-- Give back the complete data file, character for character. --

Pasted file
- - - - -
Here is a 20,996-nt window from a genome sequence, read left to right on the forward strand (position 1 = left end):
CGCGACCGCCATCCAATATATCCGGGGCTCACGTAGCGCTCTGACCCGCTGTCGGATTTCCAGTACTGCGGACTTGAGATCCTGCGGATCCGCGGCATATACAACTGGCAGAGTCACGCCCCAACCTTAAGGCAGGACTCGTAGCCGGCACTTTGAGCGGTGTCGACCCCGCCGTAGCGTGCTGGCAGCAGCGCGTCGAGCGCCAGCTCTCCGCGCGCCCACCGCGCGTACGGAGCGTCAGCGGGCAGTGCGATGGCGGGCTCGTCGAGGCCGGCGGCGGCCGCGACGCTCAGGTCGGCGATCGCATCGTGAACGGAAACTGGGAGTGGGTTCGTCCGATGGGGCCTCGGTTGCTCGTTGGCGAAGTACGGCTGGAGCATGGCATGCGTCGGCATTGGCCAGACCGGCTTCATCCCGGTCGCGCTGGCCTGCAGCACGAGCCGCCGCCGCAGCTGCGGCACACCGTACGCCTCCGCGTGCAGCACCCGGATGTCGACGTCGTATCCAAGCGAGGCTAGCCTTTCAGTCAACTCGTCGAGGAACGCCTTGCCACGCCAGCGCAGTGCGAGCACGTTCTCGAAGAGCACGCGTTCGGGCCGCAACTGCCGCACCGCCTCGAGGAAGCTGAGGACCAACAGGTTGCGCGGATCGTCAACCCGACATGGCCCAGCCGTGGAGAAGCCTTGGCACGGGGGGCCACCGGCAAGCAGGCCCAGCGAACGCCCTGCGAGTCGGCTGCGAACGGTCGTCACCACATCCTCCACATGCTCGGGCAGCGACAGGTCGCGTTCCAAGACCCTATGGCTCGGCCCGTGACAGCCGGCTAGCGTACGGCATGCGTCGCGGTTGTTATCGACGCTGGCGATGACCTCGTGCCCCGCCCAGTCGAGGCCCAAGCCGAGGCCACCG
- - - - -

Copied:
Here is a 20,996-nt window from a genome sequence, read left to right on the forward strand (position 1 = left end):
CGCGACCGCCATCCAATATATCCGGGGCTCACGTAGCGCTCTGACCCGCTGTCGGATTTCCAGTACTGCGGACTTGAGATCCTGCGGATCCGCGGCATATACAACTGGCAGAGTCACGCCCCAACCTTAAGGCAGGACTCGTAGCCGGCACTTTGAGCGGTGTCGACCCCGCCGTAGCGTGCTGGCAGCAGCGCGTCGAGCGCCAGCTCTCCGCGCGCCCACCGCGCGTACGGAGCGTCAGCGGGCAGTGCGATGGCGGGCTCGTCGAGGCCGGCGGCGGCCGCGACGCTCAGGTCGGCGATCGCATCGTGAACGGAAACTGGGAGTGGGTTCGTCCGATGGGGCCTCGGTTGCTCGTTGGCGAAGTACGGCTGGAGCATGGCATGCGTCGGCATTGGCCAGACCGGCTTCATCCCGGTCGCGCTGGCCTGCAGCACGAGCCGCCGCCGCAGCTGCGGCACACCGTACGCCTCCGCGTGCAGCACCCGGATGTCGACGTCGTATCCAAGCGAGGCTAGCCTTTCAGTCAACTCGTCGAGGAACGCCTTGCCACGCCAGCGCAGTGCGAGCACGTTCTCGAAGAGCACGCGTTCGGGCCGCAACTGCCGCACCGCCTCGAGGAAGCTGAGGACCAACAGGTTGCGCGGATCGTCAACCCGACATGGCCCAGCCGTGGAGAAGCCTTGGCACGGGGGGCCACCGGCAAGCAGGCCCAGCGAACGCCCTGCGAGTCGGCTGCGAACGGTCGTCACCACATCCTCCACATGCTCGGGCAGCGACAGGTCGCGTTCCAAGACCCTATGGCTCGGCCCGTGACAGCCGGCTAGCGTACGGCATGCGTCGCGGTTGTTATCGACGCTGGCGATGACCTCGTGCCCCGCCCAGTCGAGGCCCAAGCCGAGGCCACCG